It might be common in the US, but the rest of the word is desperate to get online while they fly
Whatever happened to inflight WiFi? Offered by Boeing in the Noughties until the service ceased in 2006, inflight WiFi is still not widely available despite the existence of the technology to enable it. Many US domestic carriers offer in-flight WiFi, but European airlines are seriously lagging behind. A recent global survey conducted by GoGo revealing that 80% of air travellers across Europe and the Middle East want to see WiFi on their flights. We talked to Phil Penuela, Head of Global Consumer Insights at Gogo, a global aero-communications service provider that offers in-flight Internet, for some answers.
TravGear: Why did inflight disappear a decade ago?
Phil Penuela: A decade ago, the mobile world was just starting its global revolution and the demand just wasn’t there. Smartphones and tablets hadn’t reached the popularity they have today and the required hardware on-board weighed nearly 1,000 pounds, which made operating costs unreasonable. Ultimately, the cost of the technology at the time was higher than customer demand.
TG: Why is it only returning now?
PP: Gogo has long been connecting business aircraft, but in 2008 when the service launched on commercial aviation, the iPhone had just been announced and social media was starting to explode. As smartphone usage skyrocketed, there was suddenly a demand from passengers who wanted to be constantly connected. This has only increased since mobile devices became more commonplace and users started to use more bandwidth-hungry apps and content. This has forced airlines to listen to customers and begin implementing in-flight Wi-Fi. And per Gogo’s latest global traveller study, interest in in-flight connectivity is continuing to skyrocket, especially outside of North America. According to the study, overall, 80 percent of air travellers in Europe and the Middle East are interested in using inflight Wi-Fi.
TG: How does inflight Wi-Fi work?
PP: In-flight Wi-Fi operates generally in one of two ways.
The first is an Air to Ground network, which Gogo operates exclusively in the United States, Alaska and Canada. Air to Ground solutions use a network of cellular towers on the ground to provide connectivity to an aircraft. ATG is the smallest, lightest, and most economical connectivity solution and can be installed to an aircraft overnight.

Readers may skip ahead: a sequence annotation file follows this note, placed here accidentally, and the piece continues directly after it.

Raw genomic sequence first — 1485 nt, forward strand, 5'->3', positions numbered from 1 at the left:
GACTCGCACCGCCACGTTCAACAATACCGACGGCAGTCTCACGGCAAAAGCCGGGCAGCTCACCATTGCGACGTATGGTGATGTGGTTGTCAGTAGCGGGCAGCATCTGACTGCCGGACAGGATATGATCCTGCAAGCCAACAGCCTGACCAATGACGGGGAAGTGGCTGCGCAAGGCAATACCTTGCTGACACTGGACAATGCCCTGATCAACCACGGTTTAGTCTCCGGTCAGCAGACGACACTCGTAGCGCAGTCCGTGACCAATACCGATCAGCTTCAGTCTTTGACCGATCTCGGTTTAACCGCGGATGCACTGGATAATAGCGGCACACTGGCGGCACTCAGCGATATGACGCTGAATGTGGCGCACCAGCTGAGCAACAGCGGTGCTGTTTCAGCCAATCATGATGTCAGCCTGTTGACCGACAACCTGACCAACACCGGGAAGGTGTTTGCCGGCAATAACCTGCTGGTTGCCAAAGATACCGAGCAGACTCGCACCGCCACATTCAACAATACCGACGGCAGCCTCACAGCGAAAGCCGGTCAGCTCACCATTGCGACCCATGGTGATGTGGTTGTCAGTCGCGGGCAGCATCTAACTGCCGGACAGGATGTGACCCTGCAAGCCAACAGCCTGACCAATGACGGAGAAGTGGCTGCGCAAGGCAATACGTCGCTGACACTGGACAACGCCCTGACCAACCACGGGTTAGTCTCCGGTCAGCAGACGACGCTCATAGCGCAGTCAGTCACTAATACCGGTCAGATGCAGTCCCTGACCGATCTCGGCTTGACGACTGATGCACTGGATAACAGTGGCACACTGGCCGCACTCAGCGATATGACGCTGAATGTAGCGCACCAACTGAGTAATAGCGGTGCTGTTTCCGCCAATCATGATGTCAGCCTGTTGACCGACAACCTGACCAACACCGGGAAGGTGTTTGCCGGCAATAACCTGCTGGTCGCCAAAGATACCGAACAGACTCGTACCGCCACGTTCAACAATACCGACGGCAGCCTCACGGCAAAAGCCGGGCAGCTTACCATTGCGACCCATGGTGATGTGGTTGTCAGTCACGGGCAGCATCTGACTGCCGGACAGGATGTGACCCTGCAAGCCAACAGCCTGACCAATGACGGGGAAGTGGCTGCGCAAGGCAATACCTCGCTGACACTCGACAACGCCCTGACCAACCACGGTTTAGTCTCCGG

The second solution is satellite. When coverage from ATG-based systems isn’t possible (like over water), satellite technology brings in-flight Internet down from space. A satellite is placed on top of the aircraft, and the antenna pans and rotates in order to stay pointed at the directed satellites to bring passengers Wi-Fi access. Satellite solutions generally deliver higher speeds, but are more expensive than ATG and require a longer installation time.
TG: Why is it so restricted to business/1st class?
PP: While business travellers are a large percentage of our customers, our customer base is definitely not restricted to just one demographic. All of our airline partners offer in-flight Wi-Fi to the entire cabin, not just business or first class.
TG: Are planes now permanently in touch with the world? (flight MH370 suggested this wasn’t the case)
PP: Not necessarily, but we are getting there. In terms of connectivity, although most of the U.S. aircraft offer in-flight Wi-Fi, globally, a majority of planes still remain without a broadband connection. The next step for Gogo will be to not only provide passengers with connectivity and entertainment, but to provide operational solutions for the flight crew. This includes connecting pilots through an electronic flight bag so they can get real-time data to improve flight safety and operate more efficiently and connecting components on the aircraft like engines and other key hardware so they can be monitored instantaneously.